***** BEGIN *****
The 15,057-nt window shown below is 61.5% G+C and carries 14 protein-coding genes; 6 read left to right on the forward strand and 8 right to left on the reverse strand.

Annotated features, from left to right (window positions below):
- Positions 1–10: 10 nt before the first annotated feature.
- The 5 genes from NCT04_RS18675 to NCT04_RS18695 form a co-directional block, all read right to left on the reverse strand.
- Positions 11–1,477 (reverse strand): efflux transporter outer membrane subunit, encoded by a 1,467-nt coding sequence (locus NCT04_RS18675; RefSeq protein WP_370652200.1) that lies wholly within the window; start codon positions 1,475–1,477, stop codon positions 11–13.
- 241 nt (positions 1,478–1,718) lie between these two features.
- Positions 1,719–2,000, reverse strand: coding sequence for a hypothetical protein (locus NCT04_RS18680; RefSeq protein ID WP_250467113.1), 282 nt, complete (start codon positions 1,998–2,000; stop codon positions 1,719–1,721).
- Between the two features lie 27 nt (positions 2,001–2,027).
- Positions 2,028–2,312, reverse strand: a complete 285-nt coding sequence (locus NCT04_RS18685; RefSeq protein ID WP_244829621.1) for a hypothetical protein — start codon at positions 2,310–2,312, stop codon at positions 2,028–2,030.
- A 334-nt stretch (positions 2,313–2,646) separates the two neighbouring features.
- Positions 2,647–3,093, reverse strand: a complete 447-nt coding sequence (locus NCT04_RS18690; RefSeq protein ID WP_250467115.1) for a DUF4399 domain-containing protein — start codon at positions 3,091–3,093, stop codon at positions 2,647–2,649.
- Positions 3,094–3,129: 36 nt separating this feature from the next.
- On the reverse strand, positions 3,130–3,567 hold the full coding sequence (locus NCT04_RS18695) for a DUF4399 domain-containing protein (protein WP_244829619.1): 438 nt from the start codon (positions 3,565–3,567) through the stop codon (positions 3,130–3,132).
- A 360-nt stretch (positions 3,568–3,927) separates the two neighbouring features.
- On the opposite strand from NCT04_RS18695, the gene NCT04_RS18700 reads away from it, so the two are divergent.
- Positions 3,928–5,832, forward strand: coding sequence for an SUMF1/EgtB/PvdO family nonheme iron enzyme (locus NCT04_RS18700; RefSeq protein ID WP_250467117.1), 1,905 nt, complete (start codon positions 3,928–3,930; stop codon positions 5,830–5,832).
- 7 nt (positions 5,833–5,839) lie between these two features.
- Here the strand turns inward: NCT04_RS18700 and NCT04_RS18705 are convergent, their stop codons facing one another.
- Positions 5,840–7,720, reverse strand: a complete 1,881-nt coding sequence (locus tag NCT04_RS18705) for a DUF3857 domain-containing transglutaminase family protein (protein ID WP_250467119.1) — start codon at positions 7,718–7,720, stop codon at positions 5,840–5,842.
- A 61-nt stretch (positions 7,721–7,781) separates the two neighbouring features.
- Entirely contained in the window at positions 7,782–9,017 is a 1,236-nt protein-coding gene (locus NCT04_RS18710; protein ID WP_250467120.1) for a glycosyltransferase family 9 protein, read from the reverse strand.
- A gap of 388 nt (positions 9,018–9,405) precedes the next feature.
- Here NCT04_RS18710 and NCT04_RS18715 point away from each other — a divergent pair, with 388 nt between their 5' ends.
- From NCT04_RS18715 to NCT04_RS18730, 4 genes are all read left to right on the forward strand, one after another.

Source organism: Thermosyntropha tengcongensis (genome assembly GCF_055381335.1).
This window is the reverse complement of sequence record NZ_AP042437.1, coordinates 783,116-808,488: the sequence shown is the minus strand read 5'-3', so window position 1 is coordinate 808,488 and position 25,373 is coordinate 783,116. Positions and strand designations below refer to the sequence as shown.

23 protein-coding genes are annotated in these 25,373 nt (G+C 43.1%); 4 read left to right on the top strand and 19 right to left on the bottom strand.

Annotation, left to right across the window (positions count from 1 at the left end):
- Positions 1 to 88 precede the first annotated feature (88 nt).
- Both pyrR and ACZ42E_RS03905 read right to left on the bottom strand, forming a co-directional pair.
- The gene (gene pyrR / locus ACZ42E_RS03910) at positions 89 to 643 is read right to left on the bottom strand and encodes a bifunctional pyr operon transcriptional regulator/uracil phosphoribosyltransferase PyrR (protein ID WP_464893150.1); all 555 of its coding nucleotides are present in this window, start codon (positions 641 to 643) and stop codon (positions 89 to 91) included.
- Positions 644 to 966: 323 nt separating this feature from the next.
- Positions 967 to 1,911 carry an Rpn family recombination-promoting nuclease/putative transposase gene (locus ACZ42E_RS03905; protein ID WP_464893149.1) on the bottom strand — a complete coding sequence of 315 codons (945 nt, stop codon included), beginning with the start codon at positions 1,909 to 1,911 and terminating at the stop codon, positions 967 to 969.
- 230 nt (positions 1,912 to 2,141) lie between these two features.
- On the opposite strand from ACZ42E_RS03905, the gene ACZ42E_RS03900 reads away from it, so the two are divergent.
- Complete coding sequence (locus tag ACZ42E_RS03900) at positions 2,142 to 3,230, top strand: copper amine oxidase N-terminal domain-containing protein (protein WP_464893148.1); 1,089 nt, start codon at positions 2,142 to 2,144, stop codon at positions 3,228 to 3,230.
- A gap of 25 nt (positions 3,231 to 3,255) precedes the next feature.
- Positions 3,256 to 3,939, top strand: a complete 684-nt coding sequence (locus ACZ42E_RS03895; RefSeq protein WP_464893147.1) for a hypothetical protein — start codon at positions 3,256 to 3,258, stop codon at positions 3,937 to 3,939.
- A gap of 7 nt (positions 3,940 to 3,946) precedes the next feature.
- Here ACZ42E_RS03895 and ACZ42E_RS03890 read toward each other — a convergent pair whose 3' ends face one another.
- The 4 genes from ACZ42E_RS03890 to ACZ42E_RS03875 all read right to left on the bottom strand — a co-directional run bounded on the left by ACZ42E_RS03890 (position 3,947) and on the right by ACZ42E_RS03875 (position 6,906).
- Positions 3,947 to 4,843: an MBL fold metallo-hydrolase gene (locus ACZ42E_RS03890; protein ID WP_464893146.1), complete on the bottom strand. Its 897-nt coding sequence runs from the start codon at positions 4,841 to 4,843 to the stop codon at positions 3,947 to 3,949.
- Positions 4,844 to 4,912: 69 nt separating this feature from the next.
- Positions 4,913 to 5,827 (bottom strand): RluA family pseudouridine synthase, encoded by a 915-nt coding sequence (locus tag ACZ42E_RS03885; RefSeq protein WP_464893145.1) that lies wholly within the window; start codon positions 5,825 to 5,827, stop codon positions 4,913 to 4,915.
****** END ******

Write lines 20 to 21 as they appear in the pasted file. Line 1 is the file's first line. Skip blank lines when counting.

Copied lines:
- A 61-nt stretch (positions 7,721–7,781) separates the two neighbouring features.
- Entirely contained in the window at positions 7,782–9,017 is a 1,236-nt protein-coding gene (locus NCT04_RS18710; protein ID WP_250467120.1) for a glycosyltransferase family 9 protein, read from the reverse strand.